What is European Investment Fund’s strategy for investment in private equity funds?
European Investment Fund (EIF) operates as a fund-of-funds investing in private equity funds. It does not co-invest or do directs. Being a fairly young organisation in terms of investment and having only invested in venture capital for the last five years, it is hard to judge EIF’s performance levels since it is just coming out of the J-curve. EIF has money out the door of just under €2bn, roughly two-thirds of commitments made totalling around €3.3bn. EIF’s Statutes require it to act independently and commercially, seeking an appropriate return for shareholders hence being the only EU organisation with a profit motive. However, EIF is not a profit maximiser, but profit generator. It facilitates access to finance for SMEs. EIF has about 100 staff based in Luxembourg and shortly will have staff hot-desking in other European capitals including Paris, Vienna, Rome, Madrid and others. This should be in place by the end of the year. EIF also has a large guarantees business where EIF takes risk on its own accounts. EIF has written guarantees using its own resources for €3.4bn, with additional guarantees written on behalf of the EC for €6.4bn. There is a tendency to think of EIF as purely an equity and fund-of-funds business, but the guarantees business is much larger and is complementary to the venture activities. Last month, EVCJ commented on two trends in its news analysis features; the rise of the private equity debt fund, and the trend for private equity funds to seek permanent capital by listing. EIF is well ahead on both these trends. It currently has €600m in permanent capital and expects this to reach €1bn by the end of the decade. It also has a profile of CDOs as guarantees, which have reached €2.5bn, built up since 2000. Both these businesses provide steady incomes.
Have there been any legal or cultural obstacles that have held you back when doing investments?
Not really. One of the biggest difficulties is attempting to bring more support to the early stage side of the equity spectrum. There are neither a large number of teams nor co-investor LPs wanting to get into early stage in Europe. What EIF has found is that the European market is very fragmented compared to the US market where funds are set up on the basis of a given and efficient legal framework. In Europe, the legal structure and fiscal treatment vary from country to country, which has proved to have a strong effect on cost and time required to set up equity investments. The only cultural issue really is making sure the team EIF is backing understands the territory it is investing in and does not start targeting regions it doesn’t understand.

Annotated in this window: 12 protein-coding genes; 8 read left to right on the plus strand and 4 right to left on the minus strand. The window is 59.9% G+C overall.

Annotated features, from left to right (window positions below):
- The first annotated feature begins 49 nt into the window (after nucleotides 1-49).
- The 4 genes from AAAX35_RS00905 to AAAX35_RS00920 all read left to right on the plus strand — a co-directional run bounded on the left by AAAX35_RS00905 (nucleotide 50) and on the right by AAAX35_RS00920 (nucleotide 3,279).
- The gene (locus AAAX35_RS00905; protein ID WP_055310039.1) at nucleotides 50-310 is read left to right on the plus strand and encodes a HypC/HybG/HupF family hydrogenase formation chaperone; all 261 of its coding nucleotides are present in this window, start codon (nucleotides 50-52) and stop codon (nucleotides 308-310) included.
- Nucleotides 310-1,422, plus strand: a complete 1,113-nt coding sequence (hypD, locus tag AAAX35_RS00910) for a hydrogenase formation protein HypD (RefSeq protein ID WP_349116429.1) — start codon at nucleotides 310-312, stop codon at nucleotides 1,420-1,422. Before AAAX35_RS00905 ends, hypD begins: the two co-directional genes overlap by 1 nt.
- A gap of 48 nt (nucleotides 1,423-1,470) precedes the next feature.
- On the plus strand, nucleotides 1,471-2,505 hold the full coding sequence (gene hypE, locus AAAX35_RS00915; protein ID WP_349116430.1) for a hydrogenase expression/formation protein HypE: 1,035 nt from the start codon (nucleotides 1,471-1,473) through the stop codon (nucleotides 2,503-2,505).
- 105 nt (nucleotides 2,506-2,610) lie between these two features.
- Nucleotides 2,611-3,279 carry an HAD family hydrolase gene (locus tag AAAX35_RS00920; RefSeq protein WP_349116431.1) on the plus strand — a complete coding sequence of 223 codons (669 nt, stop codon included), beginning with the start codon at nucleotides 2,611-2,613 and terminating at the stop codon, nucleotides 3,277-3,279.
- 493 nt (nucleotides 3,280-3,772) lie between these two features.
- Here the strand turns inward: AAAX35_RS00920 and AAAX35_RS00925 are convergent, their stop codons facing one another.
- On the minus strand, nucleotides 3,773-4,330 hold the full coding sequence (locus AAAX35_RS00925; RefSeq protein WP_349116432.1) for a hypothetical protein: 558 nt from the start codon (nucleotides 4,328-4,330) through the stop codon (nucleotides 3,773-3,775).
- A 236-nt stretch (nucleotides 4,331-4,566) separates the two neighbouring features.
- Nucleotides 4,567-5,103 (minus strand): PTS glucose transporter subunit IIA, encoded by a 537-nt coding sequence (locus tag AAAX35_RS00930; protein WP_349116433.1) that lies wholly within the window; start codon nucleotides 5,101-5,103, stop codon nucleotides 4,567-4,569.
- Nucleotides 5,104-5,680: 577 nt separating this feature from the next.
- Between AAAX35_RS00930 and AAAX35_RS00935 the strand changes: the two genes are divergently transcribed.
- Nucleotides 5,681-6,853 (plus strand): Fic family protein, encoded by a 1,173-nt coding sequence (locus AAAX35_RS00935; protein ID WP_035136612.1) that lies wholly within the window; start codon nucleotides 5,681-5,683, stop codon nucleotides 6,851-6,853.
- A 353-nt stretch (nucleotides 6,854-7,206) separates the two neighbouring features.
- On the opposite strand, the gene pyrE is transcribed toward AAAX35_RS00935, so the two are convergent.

What type of investments do you look for?
EIF looks at that part of the investment spectrum from early stage seed funds to the small end of the mid-market. Most of EIF’s commitments are in funds in the €150m to €250m total fund size range so EIF has little in common with the much larger buyout funds. By working with funds of this size it supports EIF’s policy of promoting access to finance for SMEs in Europe. Sofinnova 5 was an exception, and is our largest fund, that closed on €385m after it increased its target size by 10%. Banexi IV followed that fund, raising €130m in just a few weeks which just goes to show that if you’re liked and investors are confident in the team they will come in; it is not all doom and gloom for venture. EIF normally invests around €20m to €30m, taking a stake of between 10% and 15% in a fund. EIF looks to have a fairly important holding but leave enough space for other significant investors to come in as well. I like to think that EIF’s involvement in a fund acts as a positive reference for other investors as EIF has quite a tough due diligence process.